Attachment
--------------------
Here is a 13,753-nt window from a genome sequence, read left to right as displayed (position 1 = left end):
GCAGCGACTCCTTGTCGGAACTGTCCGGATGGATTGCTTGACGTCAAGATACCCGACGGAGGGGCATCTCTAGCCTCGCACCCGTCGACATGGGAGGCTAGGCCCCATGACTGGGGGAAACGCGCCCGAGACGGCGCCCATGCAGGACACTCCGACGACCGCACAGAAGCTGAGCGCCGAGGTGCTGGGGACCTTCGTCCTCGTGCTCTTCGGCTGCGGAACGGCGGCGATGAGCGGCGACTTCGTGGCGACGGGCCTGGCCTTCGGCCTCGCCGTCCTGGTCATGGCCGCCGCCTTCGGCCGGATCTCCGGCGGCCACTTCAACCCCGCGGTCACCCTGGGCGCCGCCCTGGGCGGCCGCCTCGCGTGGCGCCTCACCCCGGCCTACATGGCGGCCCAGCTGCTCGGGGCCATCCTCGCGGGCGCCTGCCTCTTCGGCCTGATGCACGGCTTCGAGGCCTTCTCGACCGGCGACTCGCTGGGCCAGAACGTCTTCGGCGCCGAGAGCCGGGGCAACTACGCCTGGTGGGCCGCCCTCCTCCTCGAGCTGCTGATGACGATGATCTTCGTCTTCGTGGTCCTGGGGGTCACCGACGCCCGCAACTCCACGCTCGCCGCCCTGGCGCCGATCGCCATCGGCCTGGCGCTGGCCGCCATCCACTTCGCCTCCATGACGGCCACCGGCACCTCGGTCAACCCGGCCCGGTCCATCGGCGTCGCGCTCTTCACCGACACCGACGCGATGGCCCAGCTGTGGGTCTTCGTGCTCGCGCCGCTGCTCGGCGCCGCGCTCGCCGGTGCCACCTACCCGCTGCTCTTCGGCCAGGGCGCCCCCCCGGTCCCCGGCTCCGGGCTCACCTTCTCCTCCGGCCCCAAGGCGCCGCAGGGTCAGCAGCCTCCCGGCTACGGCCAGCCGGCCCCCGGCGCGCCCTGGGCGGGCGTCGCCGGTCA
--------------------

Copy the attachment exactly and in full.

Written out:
Here is a 13,753-nt window from a genome sequence, read left to right as displayed (position 1 = left end):
GCAGCGACTCCTTGTCGGAACTGTCCGGATGGATTGCTTGACGTCAAGATACCCGACGGAGGGGCATCTCTAGCCTCGCACCCGTCGACATGGGAGGCTAGGCCCCATGACTGGGGGAAACGCGCCCGAGACGGCGCCCATGCAGGACACTCCGACGACCGCACAGAAGCTGAGCGCCGAGGTGCTGGGGACCTTCGTCCTCGTGCTCTTCGGCTGCGGAACGGCGGCGATGAGCGGCGACTTCGTGGCGACGGGCCTGGCCTTCGGCCTCGCCGTCCTGGTCATGGCCGCCGCCTTCGGCCGGATCTCCGGCGGCCACTTCAACCCCGCGGTCACCCTGGGCGCCGCCCTGGGCGGCCGCCTCGCGTGGCGCCTCACCCCGGCCTACATGGCGGCCCAGCTGCTCGGGGCCATCCTCGCGGGCGCCTGCCTCTTCGGCCTGATGCACGGCTTCGAGGCCTTCTCGACCGGCGACTCGCTGGGCCAGAACGTCTTCGGCGCCGAGAGCCGGGGCAACTACGCCTGGTGGGCCGCCCTCCTCCTCGAGCTGCTGATGACGATGATCTTCGTCTTCGTGGTCCTGGGGGTCACCGACGCCCGCAACTCCACGCTCGCCGCCCTGGCGCCGATCGCCATCGGCCTGGCGCTGGCCGCCATCCACTTCGCCTCCATGACGGCCACCGGCACCTCGGTCAACCCGGCCCGGTCCATCGGCGTCGCGCTCTTCACCGACACCGACGCGATGGCCCAGCTGTGGGTCTTCGTGCTCGCGCCGCTGCTCGGCGCCGCGCTCGCCGGTGCCACCTACCCGCTGCTCTTCGGCCAGGGCGCCCCCCCGGTCCCCGGCTCCGGGCTCACCTTCTCCTCCGGCCCCAAGGCGCCGCAGGGTCAGCAGCCTCCCGGCTACGGCCAGCCGGCCCCCGGCGCGCCCTGGGCGGGCGTCGCCGGTCA